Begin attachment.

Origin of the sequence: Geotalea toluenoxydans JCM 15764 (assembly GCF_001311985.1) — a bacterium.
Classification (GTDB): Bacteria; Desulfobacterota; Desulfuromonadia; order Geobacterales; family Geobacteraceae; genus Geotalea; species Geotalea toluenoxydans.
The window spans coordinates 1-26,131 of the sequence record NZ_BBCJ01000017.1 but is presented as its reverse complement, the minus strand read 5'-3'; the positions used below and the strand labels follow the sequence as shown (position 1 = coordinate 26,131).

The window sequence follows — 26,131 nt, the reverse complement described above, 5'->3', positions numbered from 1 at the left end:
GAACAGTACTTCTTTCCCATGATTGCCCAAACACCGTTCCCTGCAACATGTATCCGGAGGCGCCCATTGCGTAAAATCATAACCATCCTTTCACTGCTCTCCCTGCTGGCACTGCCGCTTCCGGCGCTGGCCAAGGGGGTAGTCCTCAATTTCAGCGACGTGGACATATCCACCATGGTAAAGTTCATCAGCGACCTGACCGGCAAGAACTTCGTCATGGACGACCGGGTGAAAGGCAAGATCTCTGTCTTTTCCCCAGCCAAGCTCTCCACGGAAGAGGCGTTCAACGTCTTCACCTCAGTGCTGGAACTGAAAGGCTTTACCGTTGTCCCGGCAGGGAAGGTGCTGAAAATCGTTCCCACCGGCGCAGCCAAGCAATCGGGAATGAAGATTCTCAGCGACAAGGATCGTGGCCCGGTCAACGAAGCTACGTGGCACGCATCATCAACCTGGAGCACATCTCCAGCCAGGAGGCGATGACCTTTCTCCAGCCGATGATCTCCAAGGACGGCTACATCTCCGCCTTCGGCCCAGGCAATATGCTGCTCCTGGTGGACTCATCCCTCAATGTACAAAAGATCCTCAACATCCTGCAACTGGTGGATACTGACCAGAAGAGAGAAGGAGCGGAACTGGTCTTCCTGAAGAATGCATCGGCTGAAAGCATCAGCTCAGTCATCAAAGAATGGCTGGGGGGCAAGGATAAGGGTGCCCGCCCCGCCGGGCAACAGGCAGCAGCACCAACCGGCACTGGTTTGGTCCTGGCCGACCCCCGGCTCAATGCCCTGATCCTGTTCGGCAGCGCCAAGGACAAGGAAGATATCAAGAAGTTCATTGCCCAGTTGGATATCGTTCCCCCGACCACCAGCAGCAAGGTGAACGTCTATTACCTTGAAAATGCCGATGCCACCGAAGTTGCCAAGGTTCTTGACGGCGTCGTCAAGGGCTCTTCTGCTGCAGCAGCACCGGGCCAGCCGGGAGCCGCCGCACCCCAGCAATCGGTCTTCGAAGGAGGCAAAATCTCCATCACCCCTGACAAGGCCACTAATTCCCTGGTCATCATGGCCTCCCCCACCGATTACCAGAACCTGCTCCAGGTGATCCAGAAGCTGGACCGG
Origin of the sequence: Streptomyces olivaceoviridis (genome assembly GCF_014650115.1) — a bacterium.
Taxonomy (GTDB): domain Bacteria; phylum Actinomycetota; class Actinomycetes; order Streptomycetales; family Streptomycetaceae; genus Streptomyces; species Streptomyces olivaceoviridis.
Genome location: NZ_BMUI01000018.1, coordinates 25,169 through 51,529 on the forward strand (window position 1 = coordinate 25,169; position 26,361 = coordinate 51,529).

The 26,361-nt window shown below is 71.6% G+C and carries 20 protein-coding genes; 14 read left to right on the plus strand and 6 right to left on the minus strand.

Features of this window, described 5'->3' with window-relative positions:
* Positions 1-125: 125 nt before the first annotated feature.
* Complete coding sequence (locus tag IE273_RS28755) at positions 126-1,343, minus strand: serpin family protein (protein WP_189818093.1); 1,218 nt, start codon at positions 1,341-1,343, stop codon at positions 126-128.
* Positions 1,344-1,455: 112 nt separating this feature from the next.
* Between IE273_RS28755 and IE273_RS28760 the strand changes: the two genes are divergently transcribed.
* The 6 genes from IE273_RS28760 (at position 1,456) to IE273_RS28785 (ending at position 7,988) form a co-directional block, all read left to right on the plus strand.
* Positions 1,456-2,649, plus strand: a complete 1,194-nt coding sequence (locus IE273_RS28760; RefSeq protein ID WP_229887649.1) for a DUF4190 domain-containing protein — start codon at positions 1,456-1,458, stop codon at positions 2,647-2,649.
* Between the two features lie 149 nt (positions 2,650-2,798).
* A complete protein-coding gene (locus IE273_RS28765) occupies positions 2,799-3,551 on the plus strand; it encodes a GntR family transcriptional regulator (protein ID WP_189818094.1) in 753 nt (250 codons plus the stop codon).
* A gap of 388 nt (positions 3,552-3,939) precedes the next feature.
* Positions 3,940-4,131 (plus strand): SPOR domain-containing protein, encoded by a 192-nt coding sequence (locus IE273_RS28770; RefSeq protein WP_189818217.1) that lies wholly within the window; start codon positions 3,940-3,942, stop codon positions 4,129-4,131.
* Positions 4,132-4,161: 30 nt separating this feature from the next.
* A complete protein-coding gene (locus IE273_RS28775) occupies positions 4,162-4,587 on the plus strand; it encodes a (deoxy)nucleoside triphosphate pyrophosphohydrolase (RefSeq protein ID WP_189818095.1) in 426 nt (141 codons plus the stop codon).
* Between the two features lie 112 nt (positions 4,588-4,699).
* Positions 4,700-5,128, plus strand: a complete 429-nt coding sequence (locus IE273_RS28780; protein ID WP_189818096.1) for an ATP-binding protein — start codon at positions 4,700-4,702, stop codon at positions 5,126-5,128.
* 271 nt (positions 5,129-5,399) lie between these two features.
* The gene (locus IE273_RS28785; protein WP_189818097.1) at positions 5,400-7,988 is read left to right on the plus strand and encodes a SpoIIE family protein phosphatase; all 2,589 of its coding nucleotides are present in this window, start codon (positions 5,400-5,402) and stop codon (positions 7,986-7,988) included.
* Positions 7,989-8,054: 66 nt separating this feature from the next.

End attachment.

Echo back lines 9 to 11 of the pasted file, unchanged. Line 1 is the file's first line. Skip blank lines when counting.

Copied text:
The 26,361-nt window shown below is 71.6% G+C and carries 20 protein-coding genes; 14 read left to right on the plus strand and 6 right to left on the minus strand.

Features of this window, described 5'->3' with window-relative positions:
* Positions 1-125: 125 nt before the first annotated feature.